I first met Liz when she and Hannah Sanders were in town for a Studio 99 concert. They came by the studio and we come some pretty excellent photographs in the studio and out on location.
I’ve worked with Hannah a few times since then, but it wasn’t until recently that I was contacted by Liz. Her new album, “10,000 Days Like These” with her band Low Lily was about to happen, and she wanted to know if we could work together and make some images for the album and for promotion.
I had just moved into my new studio at 3 Pine Street and was still sharing the studio with a painter and space was limited, but I wanted to freestyle it a bit in the studio for this session. My idea was to attached a digital projector I had to a ceiling beam and project images on to the band members to create some layers and a graphic design element in the camera frame.
I had downloaded some textures and hooked my studio computer up to the projector which was hanging from a wood beam about halfway down the length of the studio. I decided to not use studio strobes for this and instead jack my ISO up and shoot with long-ish shutter speeds to let the light from the projector “burn” in on the subjects.
We did images of the band as a group and I also did individual shots of each member for coverage.
Because I was using high ISO and longer shutter speeds, my focus got a little blurry in the images because I was hand holding my exposures at longer speeds, thus introducing some “camera shake” because my tubby butt isn’t as still as a tripod. But I was okay with that, because I really liked the feel that these images had, and that was in part to them not being super-sharp. These felt okay to me. I was okay with how they looked.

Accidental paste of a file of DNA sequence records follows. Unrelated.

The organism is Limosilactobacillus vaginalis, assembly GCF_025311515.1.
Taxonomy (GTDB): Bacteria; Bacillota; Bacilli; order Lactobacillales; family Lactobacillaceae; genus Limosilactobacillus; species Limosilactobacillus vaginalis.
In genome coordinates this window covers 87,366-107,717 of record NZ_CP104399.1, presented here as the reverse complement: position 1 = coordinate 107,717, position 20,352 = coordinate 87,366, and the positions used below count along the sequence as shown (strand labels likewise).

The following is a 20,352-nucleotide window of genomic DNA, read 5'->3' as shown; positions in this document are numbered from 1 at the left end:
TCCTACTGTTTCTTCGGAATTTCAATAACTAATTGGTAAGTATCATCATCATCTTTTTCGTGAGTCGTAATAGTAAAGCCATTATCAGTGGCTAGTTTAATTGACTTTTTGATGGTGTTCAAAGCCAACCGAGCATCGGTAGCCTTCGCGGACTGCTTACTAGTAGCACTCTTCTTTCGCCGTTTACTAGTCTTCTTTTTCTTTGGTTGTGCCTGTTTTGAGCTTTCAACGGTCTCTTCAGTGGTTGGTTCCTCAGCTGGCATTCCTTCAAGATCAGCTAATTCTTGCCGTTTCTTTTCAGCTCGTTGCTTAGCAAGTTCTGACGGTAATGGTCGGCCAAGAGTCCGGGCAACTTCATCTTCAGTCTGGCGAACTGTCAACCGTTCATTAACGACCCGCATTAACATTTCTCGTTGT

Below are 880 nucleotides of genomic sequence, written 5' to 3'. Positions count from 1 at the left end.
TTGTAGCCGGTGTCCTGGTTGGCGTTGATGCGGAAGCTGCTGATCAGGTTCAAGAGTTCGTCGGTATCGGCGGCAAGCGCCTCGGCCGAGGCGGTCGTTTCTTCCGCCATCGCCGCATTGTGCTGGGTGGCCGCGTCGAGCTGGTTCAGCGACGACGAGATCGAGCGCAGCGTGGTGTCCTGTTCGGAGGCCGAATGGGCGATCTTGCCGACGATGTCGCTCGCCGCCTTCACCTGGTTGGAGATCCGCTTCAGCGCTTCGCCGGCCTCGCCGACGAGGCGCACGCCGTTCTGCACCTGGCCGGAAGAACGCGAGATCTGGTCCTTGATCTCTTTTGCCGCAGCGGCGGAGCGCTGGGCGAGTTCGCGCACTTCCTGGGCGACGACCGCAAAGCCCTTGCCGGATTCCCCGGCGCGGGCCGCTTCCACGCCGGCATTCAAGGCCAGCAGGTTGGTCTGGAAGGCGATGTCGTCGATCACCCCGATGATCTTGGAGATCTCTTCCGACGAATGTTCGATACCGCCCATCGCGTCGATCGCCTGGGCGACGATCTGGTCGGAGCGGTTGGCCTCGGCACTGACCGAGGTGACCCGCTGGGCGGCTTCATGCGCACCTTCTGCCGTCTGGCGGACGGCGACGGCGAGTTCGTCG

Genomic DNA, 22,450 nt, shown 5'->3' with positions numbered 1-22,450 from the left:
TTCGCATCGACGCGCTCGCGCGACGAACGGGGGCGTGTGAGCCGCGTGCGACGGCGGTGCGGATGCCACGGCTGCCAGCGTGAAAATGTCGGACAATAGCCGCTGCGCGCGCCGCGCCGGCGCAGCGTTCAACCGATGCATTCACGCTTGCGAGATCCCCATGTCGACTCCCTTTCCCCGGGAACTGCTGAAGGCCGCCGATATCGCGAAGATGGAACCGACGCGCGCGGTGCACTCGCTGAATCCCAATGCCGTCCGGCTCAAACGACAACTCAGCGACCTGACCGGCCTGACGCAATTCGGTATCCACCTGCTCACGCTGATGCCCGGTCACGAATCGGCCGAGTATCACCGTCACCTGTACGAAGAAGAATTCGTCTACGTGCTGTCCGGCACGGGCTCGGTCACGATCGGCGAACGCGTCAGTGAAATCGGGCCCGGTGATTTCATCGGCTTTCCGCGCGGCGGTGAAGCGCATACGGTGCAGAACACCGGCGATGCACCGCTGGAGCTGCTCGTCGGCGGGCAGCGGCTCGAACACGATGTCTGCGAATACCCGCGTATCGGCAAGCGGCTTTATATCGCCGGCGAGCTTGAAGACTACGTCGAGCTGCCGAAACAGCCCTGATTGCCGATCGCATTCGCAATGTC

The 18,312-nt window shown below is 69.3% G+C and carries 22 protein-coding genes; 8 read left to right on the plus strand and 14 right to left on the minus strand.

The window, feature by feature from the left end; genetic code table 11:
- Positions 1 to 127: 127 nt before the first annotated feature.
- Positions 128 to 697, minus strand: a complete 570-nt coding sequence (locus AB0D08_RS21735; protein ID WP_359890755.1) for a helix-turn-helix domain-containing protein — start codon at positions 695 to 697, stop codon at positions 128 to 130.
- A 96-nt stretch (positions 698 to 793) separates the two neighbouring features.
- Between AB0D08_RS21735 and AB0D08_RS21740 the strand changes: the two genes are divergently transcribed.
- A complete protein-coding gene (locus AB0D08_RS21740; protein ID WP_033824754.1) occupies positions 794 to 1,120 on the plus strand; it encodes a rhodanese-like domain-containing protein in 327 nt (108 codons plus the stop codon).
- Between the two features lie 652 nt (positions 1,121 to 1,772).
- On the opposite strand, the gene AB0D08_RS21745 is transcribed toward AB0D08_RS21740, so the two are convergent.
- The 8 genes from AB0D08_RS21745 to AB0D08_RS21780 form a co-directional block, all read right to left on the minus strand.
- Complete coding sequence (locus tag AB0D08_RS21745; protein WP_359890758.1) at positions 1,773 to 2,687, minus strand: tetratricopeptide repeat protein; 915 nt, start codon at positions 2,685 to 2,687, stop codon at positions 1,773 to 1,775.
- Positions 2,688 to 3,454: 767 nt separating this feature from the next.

At one part during the session, I was getting a little pushback on having the projected patterns on their faces. So I turned on some LED panel lights I have and found a good balance that still left the projections on the backdrop paper I had them standing in front of, but the led panels eliminated the patterns and textures that were being projected on their faces.
I really liked these shots where I pulled back a bit to show corners of the lights and the studio, and I even did a little mock-up album cover for them when I was processing some of these to give them some visual ideas of what could be done with the images in regards to an album cover:
After the session was over and they had some time to go over the proofs, they decided they wanted to use the following image for promotion for posters and as an image for the inside of their cd packaging. Because it was originally an image that had some texture on their faces from the projector, they had their designer eliminate the patterns off their faces and we ended up with:
And they also took one of the pullback images I had taken of the group, and used some of that for the cover of their album:
I really love the work we created here and I love the feeling that some of these images have to them.
I really dug this session. Liz tells me that she wants to use me again for her next solo album, and I’m hoping I get to work with her again.
If you are a musician or part of a band who is looking for updated or new photographs for promotional, publicity, press kit or cd/album artwork, consider hiring me. I love working with musicians.
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